NOTE: THIS ARTICLE FIRSTR APPEARED IN THE D & C. DUE TO A SERVER CHANGE, SOME OF THE PICTURES ARE MISSING. SEE Reflecting on the 1960 Woolworth lunch counter sit-ins at Robert Brown High School
• March 5, 2015
Dr. Rita Gaither and Staci Feola-Elbadry, under the leadership of Principal David Grant, have taken their curriculum to a new level.
Last week I was invited to a special event hosted by the Robert Brown School of Construction and Design Food and Nutrition class taught by Gaither and Feola-Elbadry. There, students celebrated Black History Month as they reflected upon the impact of the 1960 Greensboro NC Woolworth lunch counter sit ins.
The students arranged their classroom/kitchen area to resemble the look and feel of that bygone store that sold toiletries to housewives and offered milkshakes to teeny boppers. The mood shifted, however, when the students performed a skit invoking the spirit of four young African Americans who stood up—or down—against social injustice when they sat at a “White Only” lunch counter in Woolworth’s and refused to leave after being denied service.
The audience, which included Rochester Mayor Lovely Warren, Allen Williams, City of Rochester Director of Special Projects & Education, and Keith Babuszczak, Chief of RCSD Innovation for Career Pathways and Integrated Learning, were moved that 55 years later, young people still admired the courage and conviction of their earlier counterparts. Through the project, students made insightful correlations about insidious forms of inequalities of race, ethnicity and economic status in comparison to their own educational and cognitive intricacies.
This is not the first time this class has impressed me by thinking outside the standard curriculum box. As I have written about before (see Hands on at Edison with Rita Gaither), the Food and Nutrition Program serves a special group of students who are considered within the New York State Alternate Assessment framework (about 1 percent of the District’s population). Food and Nutrition education are only one part of the Program which also focuses on life skills, independent living, self-sufficiency, attainable occupational goals and community involvement.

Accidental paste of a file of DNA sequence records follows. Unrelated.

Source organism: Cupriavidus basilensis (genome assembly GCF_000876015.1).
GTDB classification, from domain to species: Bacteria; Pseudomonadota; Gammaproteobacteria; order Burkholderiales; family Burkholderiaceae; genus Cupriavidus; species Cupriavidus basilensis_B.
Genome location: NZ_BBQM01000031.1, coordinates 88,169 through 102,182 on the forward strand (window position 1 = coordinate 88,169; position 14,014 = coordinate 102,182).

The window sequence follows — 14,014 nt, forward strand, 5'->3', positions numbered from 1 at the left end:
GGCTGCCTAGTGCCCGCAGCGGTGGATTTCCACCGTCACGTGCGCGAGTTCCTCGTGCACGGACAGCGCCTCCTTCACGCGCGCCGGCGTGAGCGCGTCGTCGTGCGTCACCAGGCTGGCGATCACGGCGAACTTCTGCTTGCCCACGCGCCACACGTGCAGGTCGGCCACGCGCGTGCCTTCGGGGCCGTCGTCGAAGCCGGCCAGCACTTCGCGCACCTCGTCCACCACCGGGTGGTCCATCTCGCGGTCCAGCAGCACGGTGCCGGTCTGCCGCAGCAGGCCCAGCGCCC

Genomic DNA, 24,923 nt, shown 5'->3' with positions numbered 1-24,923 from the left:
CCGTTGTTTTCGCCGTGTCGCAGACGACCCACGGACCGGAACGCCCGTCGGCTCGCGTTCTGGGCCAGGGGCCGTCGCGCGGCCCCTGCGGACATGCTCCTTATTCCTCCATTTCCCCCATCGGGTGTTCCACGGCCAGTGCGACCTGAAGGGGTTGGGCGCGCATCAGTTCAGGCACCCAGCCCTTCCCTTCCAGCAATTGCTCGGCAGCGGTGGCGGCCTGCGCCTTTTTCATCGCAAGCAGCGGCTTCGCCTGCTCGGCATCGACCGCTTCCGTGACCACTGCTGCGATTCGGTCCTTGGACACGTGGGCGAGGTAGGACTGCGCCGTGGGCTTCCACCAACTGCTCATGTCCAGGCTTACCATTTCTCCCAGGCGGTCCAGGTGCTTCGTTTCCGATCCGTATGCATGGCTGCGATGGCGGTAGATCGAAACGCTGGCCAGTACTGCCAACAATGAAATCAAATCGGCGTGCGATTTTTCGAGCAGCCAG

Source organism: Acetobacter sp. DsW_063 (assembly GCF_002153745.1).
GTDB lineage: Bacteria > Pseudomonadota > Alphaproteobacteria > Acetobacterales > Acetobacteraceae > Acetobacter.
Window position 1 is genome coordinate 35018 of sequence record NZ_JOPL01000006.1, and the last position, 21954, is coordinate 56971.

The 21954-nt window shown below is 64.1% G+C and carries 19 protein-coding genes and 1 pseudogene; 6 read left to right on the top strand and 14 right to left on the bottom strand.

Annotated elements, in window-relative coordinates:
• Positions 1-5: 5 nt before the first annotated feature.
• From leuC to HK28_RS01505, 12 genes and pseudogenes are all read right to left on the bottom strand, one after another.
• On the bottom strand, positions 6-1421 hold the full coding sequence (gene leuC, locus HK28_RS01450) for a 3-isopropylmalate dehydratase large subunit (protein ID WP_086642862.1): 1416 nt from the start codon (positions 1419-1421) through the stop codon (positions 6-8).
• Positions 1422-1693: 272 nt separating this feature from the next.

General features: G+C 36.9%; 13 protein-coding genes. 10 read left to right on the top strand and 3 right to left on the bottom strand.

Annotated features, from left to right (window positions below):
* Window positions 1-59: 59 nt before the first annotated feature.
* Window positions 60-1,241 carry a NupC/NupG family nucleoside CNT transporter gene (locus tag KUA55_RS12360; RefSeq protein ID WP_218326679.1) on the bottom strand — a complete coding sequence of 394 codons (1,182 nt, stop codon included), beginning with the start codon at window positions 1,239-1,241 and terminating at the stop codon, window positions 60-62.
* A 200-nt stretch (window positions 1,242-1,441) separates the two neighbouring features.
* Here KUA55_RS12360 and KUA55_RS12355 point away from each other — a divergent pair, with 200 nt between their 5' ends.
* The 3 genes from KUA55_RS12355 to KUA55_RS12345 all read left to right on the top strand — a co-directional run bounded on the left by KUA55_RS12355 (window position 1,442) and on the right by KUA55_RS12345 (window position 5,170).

This year alone the class has been involved in multiple community activities: held a Thanksgiving dinner at the Flint Street Rec Center, assisted a ninety three year old woman pay her RG&E bill, visited an elderly woman who had heart surgery, worked with pregnant or parenting teams in the Pathways to Success Program, collected items for newcomers from all over the world, and participated in three bereavement activities for local youth and community members. They also went on the Mayor’s clergy walk and acted as the Mayor’s ambassador by passing out recreation and job literature. And, students work closely with the Somali Community in Western New York to assist refugees and newcomers in their transition into the US.
So how did the class pull off this latest performance?
As explained to me by Dr. Gaither, it took a lot of hard work. It involved: extensive background research, interviewing people from the era, collecting artifacts, experimenting with recipes of the era, studying civil rights vocabulary words, designing costumes, gathering donations of food, paper productions and props by partnering with Food link and Wegmans, shopping for food, creating a menu, preparing food, establishing a guest list, communicating with the Mayor’s office, booking the multimedia department, booking a photographer, designing and printing posters, programs and letters to parents. Or, as Gaither says, “Practice, practice, practice.”
As you can see, to Gaither and Feola-Elbadry a class in Food and Nutrition is about a lot more than food. And the results speak for themselves. All afternoon the students beamed as they saw the final unfolding of the project — preparing and serving an entire 1960 lunch counter menu for over 200 people including ice-cream floats!
Stay tuned for the Robert Brown Food and Nutrition Program’s.